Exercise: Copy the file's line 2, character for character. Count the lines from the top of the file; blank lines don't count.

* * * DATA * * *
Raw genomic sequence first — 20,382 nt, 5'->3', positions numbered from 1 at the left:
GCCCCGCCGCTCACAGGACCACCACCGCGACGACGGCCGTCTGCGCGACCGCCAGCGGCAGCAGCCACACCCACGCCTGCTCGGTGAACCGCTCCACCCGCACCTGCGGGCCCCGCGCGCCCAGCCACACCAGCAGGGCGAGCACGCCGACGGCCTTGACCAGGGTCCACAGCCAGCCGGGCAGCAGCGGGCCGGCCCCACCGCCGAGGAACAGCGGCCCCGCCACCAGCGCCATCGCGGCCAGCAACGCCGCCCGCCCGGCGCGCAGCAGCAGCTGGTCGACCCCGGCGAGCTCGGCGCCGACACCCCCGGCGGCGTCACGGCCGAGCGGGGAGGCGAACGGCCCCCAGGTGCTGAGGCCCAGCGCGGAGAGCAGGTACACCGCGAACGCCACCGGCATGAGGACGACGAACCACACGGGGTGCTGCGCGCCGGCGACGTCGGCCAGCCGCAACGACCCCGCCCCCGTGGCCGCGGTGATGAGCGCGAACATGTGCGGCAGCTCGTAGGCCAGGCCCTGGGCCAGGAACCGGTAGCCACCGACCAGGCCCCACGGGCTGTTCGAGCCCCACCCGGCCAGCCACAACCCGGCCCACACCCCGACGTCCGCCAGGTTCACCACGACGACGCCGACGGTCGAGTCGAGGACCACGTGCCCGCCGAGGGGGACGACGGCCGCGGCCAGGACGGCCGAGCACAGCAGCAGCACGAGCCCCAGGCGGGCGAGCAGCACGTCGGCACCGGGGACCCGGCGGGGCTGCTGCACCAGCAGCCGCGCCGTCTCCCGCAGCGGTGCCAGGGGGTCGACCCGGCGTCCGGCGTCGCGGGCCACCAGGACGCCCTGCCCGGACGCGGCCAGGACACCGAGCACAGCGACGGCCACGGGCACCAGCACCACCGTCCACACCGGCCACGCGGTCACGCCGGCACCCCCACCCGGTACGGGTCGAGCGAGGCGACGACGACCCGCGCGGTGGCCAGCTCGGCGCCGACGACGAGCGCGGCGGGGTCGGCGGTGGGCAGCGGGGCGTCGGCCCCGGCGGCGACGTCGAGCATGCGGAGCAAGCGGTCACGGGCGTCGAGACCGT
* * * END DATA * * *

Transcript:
GCCCCGCCGCTCACAGGACCACCACCGCGACGACGGCCGTCTGCGCGACCGCCAGCGGCAGCAGCCACACCCACGCCTGCTCGGTGAACCGCTCCACCCGCACCTGCGGGCCCCGCGCGCCCAGCCACACCAGCAGGGCGAGCACGCCGACGGCCTTGACCAGGGTCCACAGCCAGCCGGGCAGCAGCGGGCCGGCCCCACCGCCGAGGAACAGCGGCCCCGCCACCAGCGCCATCGCGGCCAGCAACGCCGCCCGCCCGGCGCGCAGCAGCAGCTGGTCGACCCCGGCGAGCTCGGCGCCGACACCCCCGGCGGCGTCACGGCCGAGCGGGGAGGCGAACGGCCCCCAGGTGCTGAGGCCCAGCGCGGAGAGCAGGTACACCGCGAACGCCACCGGCATGAGGACGACGAACCACACGGGGTGCTGCGCGCCGGCGACGTCGGCCAGCCGCAACGACCCCGCCCCCGTGGCCGCGGTGATGAGCGCGAACATGTGCGGCAGCTCGTAGGCCAGGCCCTGGGCCAGGAACCGGTAGCCACCGACCAGGCCCCACGGGCTGTTCGAGCCCCACCCGGCCAGCCACAACCCGGCCCACACCCCGACGTCCGCCAGGTTCACCACGACGACGCCGACGGTCGAGTCGAGGACCACGTGCCCGCCGAGGGGGACGACGGCCGCGGCCAGGACGGCCGAGCACAGCAGCAGCACGAGCCCCAGGCGGGCGAGCAGCACGTCGGCACCGGGGACCCGGCGGGGCTGCTGCACCAGCAGCCGCGCCGTCTCCCGCAGCGGTGCCAGGGGGTCGACCCGGCGTCCGGCGTCGCGGGCCACCAGGACGCCCTGCCCGGACGCGGCCAGGACACCGAGCACAGCGACGGCCACGGGCACCAGCACCACCGTCCACACCGGCCACGCGGTCACGCCGGCACCCCCACCCGGTACGGGTCGAGCGAGGCGACGACGACCCGCGCGGTGGCCAGCTCGGCGCCGACGACGAGCGCGGCGGGGTCGGCGGTGGGCAGCGGGGCGTCGGCCCCGGCGGCGACGTCGAGCATGCGGAGCAAGCGGTCACGGGCGTCGAGACCGT